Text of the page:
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  • A stateless widget is immutable because its instance variables are always final. In this example, – name and count – are final and have been initialized once. Any attempt to reinitialize them will throw an error. Notice ‘++count’ in the build method. It is an error as this widget is stateless and doesn’t allow to update its properties. 
  • A stateless widget must always override the build method. This method takes BuildContext as a parameter and returns a widget (or a tree of widgets). This returned widget gets added as a child to the parent widget. This example (with no ++count error) will create a stateless widget MovieName with Text widget as its child.
  • The child Text widget accesses and outputs the name and count properties of its parent.

How is a Stateless Widget processed?

‘Widgets are just configurations for pieces of UI’ that we define as developers. Each widget class has a corresponding Element class and a method to create its instance. For example, the StatelessWidget class has a corresponding StatelessElement class and a createElement() method to create its instance.  It is this element that actually represents what is displayed on the device screen.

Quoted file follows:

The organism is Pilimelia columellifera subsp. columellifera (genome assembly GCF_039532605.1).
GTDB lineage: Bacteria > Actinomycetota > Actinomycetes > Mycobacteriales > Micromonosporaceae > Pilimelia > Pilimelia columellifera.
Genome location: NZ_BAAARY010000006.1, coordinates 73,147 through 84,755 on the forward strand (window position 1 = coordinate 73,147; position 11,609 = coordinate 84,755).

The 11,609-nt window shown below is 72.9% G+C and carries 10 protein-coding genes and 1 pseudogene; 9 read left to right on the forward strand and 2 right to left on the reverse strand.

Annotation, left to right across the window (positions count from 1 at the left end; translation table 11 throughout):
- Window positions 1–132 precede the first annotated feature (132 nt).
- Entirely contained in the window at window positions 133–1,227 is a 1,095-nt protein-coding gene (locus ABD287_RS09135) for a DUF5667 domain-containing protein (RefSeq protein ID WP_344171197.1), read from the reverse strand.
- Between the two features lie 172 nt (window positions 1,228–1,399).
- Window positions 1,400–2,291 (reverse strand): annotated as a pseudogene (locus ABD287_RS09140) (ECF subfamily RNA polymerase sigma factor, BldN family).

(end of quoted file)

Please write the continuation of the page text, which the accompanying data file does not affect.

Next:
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In the above diagram, 

  • When the MovieName instance is created and mounted on the Widget Tree, Flutter asks this widget to give an element that it can display on screen.
  • This stateless widget calls the createElement() method and creates a StatelessElement instance. This instance gets mounted on the Element Tree. It holds a reference to its widget instance, its spot in the UI hierarchy (BuildContext) and manages the  parent-child relationship (lifecycle). It represents the actual piece of UI that is painted on the screen.
  • The MovieName widget has Text as its child. So the element calls its build() method and creates an instance of the Text widget, which gets mounted on the Widget Tree.  
  • The Text widget is also stateless so it calls the createElement() method to create a stateless element. This is created and mounted on the Element Tree. This element holds reference to the Text widget instance and represents what is actually painted on the screen.  
  • If there were more child widgets then the same process would have continued.